Translating Science: The Transmission of Western Chemistry into Late Imperial China, 1840-1900
David Wright
Brill 2000, ISBN 90 04 11776 8

On survival of the fittest terms:
"The state of a translated terminology is sensitive to the cultural milieu and the circumstances in which translations are conducted. Pioneer translators, initially worked in mutual isolation from their own rival sets of terms which then competed for survival. Centralised states may from time to time attempt to tame the terminological wilderness - partly for practical reasoins, to control the nature and types of designations used - but also as a demonstrationof their national and linguistic sovereignty. Eventually, something approaching the peaceful, bland, compromised ecosystem of a garden is established, in which only the "cultivated" terms, which no longer compete aggressively for semantic domains, are allowed to exist." pp. 327-238.

On translation as authority:
"A similar... problem had faced the Jesuits in their transmission of astronomy when Western astronomy was undergoing a paradigm shift from the Ptolemaic to the Copernican system: should it be admitted that science was not a doctrine to be revealed, but a system of words and ideas which were constantly developing in the light of experience ?" p. 277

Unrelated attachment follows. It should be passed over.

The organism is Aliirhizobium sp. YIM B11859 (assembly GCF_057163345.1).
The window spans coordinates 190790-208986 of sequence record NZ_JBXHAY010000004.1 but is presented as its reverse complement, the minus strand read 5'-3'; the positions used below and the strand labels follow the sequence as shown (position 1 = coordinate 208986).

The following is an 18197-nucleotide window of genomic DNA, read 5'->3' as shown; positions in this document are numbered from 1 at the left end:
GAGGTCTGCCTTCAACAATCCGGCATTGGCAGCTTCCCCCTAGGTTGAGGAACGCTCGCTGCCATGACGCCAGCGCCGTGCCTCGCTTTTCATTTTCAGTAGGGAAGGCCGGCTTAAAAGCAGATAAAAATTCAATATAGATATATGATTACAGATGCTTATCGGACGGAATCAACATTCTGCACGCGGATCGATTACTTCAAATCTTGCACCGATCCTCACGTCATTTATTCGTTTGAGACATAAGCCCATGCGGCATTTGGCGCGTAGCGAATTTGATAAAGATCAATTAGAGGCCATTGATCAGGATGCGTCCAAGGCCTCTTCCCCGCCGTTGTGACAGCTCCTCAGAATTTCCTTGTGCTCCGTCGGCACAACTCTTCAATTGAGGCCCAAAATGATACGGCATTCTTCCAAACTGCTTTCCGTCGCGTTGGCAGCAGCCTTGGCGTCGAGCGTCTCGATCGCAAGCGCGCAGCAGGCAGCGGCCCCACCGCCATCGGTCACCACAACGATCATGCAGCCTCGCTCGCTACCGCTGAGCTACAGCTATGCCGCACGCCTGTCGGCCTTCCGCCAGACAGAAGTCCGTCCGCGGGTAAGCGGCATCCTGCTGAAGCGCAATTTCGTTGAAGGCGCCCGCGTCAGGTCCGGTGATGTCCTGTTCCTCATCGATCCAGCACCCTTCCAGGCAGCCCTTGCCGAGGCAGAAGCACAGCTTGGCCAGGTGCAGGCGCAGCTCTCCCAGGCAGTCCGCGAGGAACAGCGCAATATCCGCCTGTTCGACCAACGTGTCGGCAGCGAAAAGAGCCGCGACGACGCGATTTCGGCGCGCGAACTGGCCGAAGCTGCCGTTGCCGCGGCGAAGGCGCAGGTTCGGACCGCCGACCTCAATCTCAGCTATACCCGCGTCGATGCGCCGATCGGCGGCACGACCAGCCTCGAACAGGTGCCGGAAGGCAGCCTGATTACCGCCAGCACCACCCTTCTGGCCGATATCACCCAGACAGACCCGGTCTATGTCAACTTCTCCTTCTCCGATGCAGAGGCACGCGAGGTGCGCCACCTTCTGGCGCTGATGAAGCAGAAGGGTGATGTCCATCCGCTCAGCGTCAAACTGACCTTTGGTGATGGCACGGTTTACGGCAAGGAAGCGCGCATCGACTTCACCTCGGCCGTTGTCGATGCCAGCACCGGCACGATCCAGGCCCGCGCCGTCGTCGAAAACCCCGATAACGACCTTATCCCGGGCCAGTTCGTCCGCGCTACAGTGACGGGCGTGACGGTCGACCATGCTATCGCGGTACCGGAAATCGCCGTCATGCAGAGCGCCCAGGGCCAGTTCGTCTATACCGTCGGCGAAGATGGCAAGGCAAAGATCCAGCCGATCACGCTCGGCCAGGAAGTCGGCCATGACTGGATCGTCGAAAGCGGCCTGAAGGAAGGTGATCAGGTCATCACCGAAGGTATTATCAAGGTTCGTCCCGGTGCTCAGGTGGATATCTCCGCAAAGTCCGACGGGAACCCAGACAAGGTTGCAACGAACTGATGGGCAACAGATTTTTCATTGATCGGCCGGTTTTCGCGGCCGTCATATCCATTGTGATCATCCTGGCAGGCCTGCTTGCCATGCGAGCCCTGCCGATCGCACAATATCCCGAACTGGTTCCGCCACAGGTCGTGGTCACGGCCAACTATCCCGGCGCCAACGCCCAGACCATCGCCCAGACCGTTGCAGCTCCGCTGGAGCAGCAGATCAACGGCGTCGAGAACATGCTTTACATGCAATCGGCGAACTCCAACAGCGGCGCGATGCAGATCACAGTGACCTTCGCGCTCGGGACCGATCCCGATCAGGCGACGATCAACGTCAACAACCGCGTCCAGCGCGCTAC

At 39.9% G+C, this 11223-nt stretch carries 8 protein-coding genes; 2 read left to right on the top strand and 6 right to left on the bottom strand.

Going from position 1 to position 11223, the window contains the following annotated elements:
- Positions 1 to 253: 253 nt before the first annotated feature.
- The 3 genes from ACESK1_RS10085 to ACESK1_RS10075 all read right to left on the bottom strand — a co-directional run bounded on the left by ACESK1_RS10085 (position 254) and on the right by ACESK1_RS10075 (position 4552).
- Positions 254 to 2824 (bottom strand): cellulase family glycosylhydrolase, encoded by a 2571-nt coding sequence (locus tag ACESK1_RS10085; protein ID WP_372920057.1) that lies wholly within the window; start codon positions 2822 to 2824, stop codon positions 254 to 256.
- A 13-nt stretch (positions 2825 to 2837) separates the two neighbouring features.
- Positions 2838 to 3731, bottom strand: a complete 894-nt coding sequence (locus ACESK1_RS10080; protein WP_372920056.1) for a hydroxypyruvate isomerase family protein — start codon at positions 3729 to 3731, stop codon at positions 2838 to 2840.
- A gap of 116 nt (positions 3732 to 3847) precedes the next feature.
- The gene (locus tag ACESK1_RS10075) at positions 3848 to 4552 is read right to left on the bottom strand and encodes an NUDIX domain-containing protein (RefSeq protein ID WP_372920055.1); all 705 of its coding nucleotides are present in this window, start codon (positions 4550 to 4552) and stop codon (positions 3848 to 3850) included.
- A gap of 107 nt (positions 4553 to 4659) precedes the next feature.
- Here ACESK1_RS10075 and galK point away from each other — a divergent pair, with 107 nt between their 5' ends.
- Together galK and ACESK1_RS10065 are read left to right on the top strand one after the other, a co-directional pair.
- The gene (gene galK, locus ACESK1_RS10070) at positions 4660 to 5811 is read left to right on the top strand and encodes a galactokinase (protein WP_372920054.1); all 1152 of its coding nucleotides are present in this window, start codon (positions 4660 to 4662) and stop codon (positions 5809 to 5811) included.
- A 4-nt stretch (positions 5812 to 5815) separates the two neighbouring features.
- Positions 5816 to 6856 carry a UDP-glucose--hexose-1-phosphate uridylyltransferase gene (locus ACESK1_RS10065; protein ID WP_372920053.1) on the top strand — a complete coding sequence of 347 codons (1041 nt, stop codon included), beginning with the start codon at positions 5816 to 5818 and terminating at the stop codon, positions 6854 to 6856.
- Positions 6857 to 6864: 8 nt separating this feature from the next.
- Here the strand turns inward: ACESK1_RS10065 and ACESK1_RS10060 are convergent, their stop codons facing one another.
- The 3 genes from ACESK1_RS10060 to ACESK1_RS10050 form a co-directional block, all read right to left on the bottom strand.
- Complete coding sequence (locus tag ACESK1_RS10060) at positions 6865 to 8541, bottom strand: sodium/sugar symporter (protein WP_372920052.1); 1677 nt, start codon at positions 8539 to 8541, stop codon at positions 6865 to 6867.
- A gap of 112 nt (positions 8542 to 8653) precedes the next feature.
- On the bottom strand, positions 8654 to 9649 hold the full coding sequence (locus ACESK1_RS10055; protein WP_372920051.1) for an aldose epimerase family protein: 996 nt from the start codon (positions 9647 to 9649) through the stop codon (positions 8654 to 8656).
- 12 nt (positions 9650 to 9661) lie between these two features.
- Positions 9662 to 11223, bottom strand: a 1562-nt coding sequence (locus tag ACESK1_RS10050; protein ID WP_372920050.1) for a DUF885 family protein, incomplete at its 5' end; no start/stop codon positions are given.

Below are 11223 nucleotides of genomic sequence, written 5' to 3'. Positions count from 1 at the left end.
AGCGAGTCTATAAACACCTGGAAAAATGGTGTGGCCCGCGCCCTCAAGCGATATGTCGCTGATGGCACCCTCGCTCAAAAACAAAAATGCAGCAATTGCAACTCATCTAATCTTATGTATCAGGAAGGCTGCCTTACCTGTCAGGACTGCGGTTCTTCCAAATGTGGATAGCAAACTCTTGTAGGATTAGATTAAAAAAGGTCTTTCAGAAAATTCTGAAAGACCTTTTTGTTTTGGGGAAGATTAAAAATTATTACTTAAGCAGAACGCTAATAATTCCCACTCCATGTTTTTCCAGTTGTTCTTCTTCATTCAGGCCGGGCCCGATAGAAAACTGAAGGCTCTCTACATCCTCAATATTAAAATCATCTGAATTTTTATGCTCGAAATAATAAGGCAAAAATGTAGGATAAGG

"The growth of the modern science textbook in China was a translation not only of chemical terminology, but also of a distinctive form of writing about the natural world, which usually gave the impression of science as fixed, uncontroversial and certain body of knowledge, deprived of historical or social context....[c]onscious that there was more to Western culture than steamships, locomotives and guns, reformers such as Kang Youwei determined to set up their own translation bureaus which would open up the more interesting, but more controversial, realms of philosophy, economics and politics." pp. 290-292.

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